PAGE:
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Reflections ofSunshine
by Naija Stories   (Author)
Read First Three Chapters

CAPABLE MEN
By
Kelechi Njoku

For three reasons, Okwy could not believe that Ify would poison him. One, he did not believe in coincidence. What were the odds that at the same time he climbed the septic tank slab under the kitchen window to inspect a tear in the window’s netting, he would catch Ify squeezing drops of something thick and black from a tiny bottle into the bowl of soup he had asked Ify to dish out for him? Two – and this reason was the obvious one – Ify was his brother; he would never contemplate such a thing! When had they quarreled? Had they not both watched an early Chelsea-Madrid match this morning, and argued madly afterwards because Ify had lost their bet over the result of the match? Was that a quarrel?
The third reason Okwy did not believe what he had seen: He simply chose not to.
Thankfully, night had fallen. Okwy had been forgetting to fix the security light in the back of the house, so although Ify had his side facing the window he had not seen Okwy.
Okwy gently stepped down the slab, and seconds later made a lot of noise getting back into the house, switching on the TV and shouting a question to Ify from the parlor about the previous episode of Super Story. He had to act normal – as normal as the cream-and-brown rug, which had covered the parlor’s floor since June two years ago.
Ify came into the parlor to announce that food was on the dining table. Okwy said, ‘I’ll eat in my room. Could you take it there for me? Thanks.’ He avoided Ify’s gaze as he spoke.
He entered his room just as Ify was leaving it, locked the door, and allowed some time to pass before carrying the tray of food into the adjoining toilet.
Three hours had passed since Okwy shuffled out of his bedroom, clutching his stomach. Ify had quickly helped him into the backseat of the Nissan, and run round to get into the driver’s side. The tyres screeched as he backed out into the dirt road that led into the major street. The car jerked. Okwy rolled off the seat to the floor. He groaned but did not comment on his brother’s driving.
He was in the hospital now, sitting up on a hard bed covered in blue sheets. A drip needle was stuck in his arm. He was still groggy from the injections he’d been given when he was rushed in, and his head was thumping with the force of a pestle attacking a mortar. The drugs had made him sick; he didn’t have to act any longer.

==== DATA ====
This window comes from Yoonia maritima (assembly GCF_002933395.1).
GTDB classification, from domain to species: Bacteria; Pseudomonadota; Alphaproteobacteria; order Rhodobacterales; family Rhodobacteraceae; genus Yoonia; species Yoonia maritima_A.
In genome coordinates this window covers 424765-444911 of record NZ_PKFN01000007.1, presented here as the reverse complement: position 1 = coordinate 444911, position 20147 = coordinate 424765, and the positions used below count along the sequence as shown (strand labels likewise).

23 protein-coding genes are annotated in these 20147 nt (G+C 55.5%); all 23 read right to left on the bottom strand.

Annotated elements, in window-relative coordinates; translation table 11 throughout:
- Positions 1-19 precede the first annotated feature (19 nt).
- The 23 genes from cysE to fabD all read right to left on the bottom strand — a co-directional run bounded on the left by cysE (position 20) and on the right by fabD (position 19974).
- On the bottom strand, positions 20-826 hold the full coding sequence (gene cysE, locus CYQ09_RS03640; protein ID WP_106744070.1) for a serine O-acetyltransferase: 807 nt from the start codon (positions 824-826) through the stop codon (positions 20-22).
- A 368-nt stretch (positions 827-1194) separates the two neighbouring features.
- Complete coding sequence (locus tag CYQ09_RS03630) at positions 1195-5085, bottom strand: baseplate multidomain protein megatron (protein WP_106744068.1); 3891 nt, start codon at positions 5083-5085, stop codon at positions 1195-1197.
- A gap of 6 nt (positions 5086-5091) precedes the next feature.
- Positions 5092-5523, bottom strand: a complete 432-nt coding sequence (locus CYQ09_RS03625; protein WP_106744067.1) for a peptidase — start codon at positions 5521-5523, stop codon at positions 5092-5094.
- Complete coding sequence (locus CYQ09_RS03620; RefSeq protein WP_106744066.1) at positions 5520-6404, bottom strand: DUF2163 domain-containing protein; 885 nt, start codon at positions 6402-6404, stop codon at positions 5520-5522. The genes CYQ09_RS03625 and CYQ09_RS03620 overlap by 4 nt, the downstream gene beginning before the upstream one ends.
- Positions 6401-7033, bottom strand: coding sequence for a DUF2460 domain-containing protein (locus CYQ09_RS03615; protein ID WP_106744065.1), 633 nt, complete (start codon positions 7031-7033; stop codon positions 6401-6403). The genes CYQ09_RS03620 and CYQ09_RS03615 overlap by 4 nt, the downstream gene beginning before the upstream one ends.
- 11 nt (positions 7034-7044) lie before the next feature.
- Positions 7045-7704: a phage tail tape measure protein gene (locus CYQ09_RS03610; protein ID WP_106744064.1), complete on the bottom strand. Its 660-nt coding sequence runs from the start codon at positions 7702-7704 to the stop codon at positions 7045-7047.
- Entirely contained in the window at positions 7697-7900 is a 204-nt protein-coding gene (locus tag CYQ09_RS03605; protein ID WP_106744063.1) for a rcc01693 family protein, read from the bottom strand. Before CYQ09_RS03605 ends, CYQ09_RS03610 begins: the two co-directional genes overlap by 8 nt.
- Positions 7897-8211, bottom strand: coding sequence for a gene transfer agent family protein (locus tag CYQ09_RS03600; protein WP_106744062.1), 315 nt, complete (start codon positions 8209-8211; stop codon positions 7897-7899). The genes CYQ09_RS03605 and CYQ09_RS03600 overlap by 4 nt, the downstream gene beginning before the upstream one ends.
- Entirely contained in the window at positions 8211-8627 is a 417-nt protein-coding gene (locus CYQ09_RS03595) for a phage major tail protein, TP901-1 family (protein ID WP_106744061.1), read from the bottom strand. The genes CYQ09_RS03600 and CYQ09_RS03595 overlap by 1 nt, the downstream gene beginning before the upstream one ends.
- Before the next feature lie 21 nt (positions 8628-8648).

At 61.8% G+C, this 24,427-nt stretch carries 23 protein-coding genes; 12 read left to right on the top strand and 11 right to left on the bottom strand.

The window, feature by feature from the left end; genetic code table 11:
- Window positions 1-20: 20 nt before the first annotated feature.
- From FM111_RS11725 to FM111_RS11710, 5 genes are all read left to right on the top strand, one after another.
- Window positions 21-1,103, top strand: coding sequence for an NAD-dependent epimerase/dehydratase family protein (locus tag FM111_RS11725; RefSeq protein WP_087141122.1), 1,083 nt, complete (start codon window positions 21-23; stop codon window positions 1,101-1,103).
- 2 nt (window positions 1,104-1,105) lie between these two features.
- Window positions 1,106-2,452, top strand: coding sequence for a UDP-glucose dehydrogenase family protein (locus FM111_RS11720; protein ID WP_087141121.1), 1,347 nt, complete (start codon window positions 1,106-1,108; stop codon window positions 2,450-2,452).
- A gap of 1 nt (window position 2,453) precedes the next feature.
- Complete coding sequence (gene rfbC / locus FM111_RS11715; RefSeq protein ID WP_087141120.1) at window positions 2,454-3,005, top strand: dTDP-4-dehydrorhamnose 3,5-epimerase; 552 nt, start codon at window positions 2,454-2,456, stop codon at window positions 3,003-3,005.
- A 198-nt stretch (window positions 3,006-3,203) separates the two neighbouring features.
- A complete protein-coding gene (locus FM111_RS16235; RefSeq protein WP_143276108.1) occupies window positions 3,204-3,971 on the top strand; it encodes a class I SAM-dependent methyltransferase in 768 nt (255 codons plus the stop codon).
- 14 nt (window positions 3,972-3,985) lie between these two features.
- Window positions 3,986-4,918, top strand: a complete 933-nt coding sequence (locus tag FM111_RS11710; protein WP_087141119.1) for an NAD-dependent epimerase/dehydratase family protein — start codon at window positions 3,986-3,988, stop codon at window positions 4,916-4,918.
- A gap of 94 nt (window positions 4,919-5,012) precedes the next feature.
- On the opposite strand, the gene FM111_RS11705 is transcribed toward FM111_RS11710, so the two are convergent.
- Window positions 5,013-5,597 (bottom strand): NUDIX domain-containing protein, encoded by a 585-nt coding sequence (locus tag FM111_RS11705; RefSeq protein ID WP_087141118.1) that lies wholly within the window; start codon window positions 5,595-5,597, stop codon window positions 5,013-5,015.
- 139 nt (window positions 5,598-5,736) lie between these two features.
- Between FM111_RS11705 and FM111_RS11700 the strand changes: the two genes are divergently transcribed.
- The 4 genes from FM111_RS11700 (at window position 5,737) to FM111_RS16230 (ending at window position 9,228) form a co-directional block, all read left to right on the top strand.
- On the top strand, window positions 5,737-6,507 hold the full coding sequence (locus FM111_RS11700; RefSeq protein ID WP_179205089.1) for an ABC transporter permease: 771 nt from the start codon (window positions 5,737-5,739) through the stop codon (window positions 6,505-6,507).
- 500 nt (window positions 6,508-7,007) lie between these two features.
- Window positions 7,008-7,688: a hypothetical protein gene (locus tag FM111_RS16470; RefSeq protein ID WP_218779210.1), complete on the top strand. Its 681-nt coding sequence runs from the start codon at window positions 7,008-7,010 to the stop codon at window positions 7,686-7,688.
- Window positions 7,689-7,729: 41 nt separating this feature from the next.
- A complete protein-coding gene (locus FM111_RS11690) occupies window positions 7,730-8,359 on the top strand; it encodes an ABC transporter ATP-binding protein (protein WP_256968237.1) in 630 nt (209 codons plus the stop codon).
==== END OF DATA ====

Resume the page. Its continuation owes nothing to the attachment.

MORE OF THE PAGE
So he had miraculously escaped death.
It was not often Okwy used the word ‘miracle.’ In fact he detested it, did not believe in it. There had been no miracles when he and his four siblings had eaten soaked garri with palm kernels morning, afternoon and night.
The miracles hadn’t been anywhere they could see when his father had been falsely accused of theft and dismissed from the Ministry where he worked as a laborer.
The amount they had said he had stolen was ridiculously paltry and yet was beyond what his father could afford anyway had he had the option of repaying it.
Right now, he was not expecting any miracle that would enable him carry drinks to his fiancée Matilda’s people this December; whatever part of his finances hadn’t gone into buying medicine for his father’s stroke had gone into paying the fees of his sisters Cheta and Uju who were in their final years in the university.
He hoped Matilda could wait.
‘What’s the matter?’
Okwy raised his head.
A nurse stood at the head of his bed. She yawned and retied the wrapper she wore over her white uniform.
Okwy shook his head. Nothing. ‘What’s the time?’
‘After ten.’
‘Did you see my – brother?’
The nurse raised her eyebrows.
‘My brother – the person who brought me here.’
‘Oh. Okay. He left about an hour ago. Said he will be back soon.’
‘Okay, thanks.’ He looked down at the drip needle in his arm. ‘Please, could you remove this? I feel like vomiting, let me stay outside for a while.’
The nurse disconnected the tube from the needle, but left the needle in his arm.
‘Thanks.’
Okwy left the ward, bypassed the nurses’ station and went out through a door that opened out of the children’s ward into the night. He went down the walkway, taking the appropriate turns until he got to the white stone that welcomed people to Healing Hands Hospital in blue lettering.
‘Goodnight,’ he called to the gatemen.
Outside the gates he yanked the green-headed needle from his arm, and flagged down a taxi.

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Product Details
Author: Naija Stories
Publisher: NS Publishing
Publication date: 2013
Pages: 45
Product dimensions: 428 x 601
More About This eBook
Overview
Reflections of Sunshine is a moving, elegantly written, incredibly insightful collection of stories that explore interpersonal relationships, loss, pain, and family - a man in coming of age feels he has to kill his brother, a couple cannot have children leading to cracks, a young woman mourns a crumbling engagement, a son has to take action as extended family squabble over his dead father's property, a young man pines for lost love and a young woman puts her own choice above that of her mother.
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About Author
Naija Stories is a social network for Nigerian writers of all skill levels and readers of both genre novels and literary fiction. It is an avenue for readers and publishers to discover new authors and for writers to share their work, gain recognition, and connect with their audience and each other.
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